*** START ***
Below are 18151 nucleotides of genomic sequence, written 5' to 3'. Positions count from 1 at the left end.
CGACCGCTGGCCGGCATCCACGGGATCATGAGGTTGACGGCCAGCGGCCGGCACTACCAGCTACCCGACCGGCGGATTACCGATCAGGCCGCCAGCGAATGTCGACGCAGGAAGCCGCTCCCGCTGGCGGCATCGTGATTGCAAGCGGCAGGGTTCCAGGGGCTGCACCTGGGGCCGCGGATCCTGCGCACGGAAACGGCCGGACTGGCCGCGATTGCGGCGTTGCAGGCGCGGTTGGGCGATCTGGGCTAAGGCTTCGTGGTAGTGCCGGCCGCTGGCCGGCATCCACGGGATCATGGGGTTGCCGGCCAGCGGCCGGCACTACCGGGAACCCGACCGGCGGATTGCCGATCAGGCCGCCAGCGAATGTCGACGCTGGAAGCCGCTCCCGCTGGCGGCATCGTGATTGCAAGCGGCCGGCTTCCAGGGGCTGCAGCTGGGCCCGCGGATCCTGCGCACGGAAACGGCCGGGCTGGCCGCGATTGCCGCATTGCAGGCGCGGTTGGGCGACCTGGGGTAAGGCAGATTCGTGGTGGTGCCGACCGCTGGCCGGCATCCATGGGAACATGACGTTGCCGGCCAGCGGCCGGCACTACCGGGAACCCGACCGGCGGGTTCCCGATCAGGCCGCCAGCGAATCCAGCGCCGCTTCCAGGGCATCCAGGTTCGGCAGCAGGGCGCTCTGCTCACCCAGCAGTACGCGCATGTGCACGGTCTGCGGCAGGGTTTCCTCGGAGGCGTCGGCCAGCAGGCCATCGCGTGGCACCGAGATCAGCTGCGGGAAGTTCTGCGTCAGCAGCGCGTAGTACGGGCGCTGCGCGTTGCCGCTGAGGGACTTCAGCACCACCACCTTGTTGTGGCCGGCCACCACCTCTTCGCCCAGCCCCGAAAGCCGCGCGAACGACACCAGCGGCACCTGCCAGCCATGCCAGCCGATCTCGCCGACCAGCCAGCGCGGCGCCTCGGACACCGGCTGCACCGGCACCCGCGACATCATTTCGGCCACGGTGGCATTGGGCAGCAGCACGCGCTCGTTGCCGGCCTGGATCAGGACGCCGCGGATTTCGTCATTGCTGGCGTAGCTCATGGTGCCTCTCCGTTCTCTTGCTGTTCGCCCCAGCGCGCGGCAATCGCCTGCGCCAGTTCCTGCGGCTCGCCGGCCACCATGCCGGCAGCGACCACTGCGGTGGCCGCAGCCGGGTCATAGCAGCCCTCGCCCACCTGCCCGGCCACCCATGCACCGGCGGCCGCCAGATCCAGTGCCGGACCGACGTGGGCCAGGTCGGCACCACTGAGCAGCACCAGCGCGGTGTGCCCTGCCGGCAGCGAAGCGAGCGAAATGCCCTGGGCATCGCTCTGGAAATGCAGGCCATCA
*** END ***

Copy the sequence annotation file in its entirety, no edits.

Below are 18151 nucleotides of genomic sequence, written 5' to 3'. Positions count from 1 at the left end.
CGACCGCTGGCCGGCATCCACGGGATCATGAGGTTGACGGCCAGCGGCCGGCACTACCAGCTACCCGACCGGCGGATTACCGATCAGGCCGCCAGCGAATGTCGACGCAGGAAGCCGCTCCCGCTGGCGGCATCGTGATTGCAAGCGGCAGGGTTCCAGGGGCTGCACCTGGGGCCGCGGATCCTGCGCACGGAAACGGCCGGACTGGCCGCGATTGCGGCGTTGCAGGCGCGGTTGGGCGATCTGGGCTAAGGCTTCGTGGTAGTGCCGGCCGCTGGCCGGCATCCACGGGATCATGGGGTTGCCGGCCAGCGGCCGGCACTACCGGGAACCCGACCGGCGGATTGCCGATCAGGCCGCCAGCGAATGTCGACGCTGGAAGCCGCTCCCGCTGGCGGCATCGTGATTGCAAGCGGCCGGCTTCCAGGGGCTGCAGCTGGGCCCGCGGATCCTGCGCACGGAAACGGCCGGGCTGGCCGCGATTGCCGCATTGCAGGCGCGGTTGGGCGACCTGGGGTAAGGCAGATTCGTGGTGGTGCCGACCGCTGGCCGGCATCCATGGGAACATGACGTTGCCGGCCAGCGGCCGGCACTACCGGGAACCCGACCGGCGGGTTCCCGATCAGGCCGCCAGCGAATCCAGCGCCGCTTCCAGGGCATCCAGGTTCGGCAGCAGGGCGCTCTGCTCACCCAGCAGTACGCGCATGTGCACGGTCTGCGGCAGGGTTTCCTCGGAGGCGTCGGCCAGCAGGCCATCGCGTGGCACCGAGATCAGCTGCGGGAAGTTCTGCGTCAGCAGCGCGTAGTACGGGCGCTGCGCGTTGCCGCTGAGGGACTTCAGCACCACCACCTTGTTGTGGCCGGCCACCACCTCTTCGCCCAGCCCCGAAAGCCGCGCGAACGACACCAGCGGCACCTGCCAGCCATGCCAGCCGATCTCGCCGACCAGCCAGCGCGGCGCCTCGGACACCGGCTGCACCGGCACCCGCGACATCATTTCGGCCACGGTGGCATTGGGCAGCAGCACGCGCTCGTTGCCGGCCTGGATCAGGACGCCGCGGATTTCGTCATTGCTGGCGTAGCTCATGGTGCCTCTCCGTTCTCTTGCTGTTCGCCCCAGCGCGCGGCAATCGCCTGCGCCAGTTCCTGCGGCTCGCCGGCCACCATGCCGGCAGCGACCACTGCGGTGGCCGCAGCCGGGTCATAGCAGCCCTCGCCCACCTGCCCGGCCACCCATGCACCGGCGGCCGCCAGATCCAGTGCCGGACCGACGTGGGCCAGGTCGGCACCACTGAGCAGCACCAGCGCGGTGTGCCCTGCCGGCAGCGAAGCGAGCGAAATGCCCTGGGCATCGCTCTGGAAATGCAGGCCATCA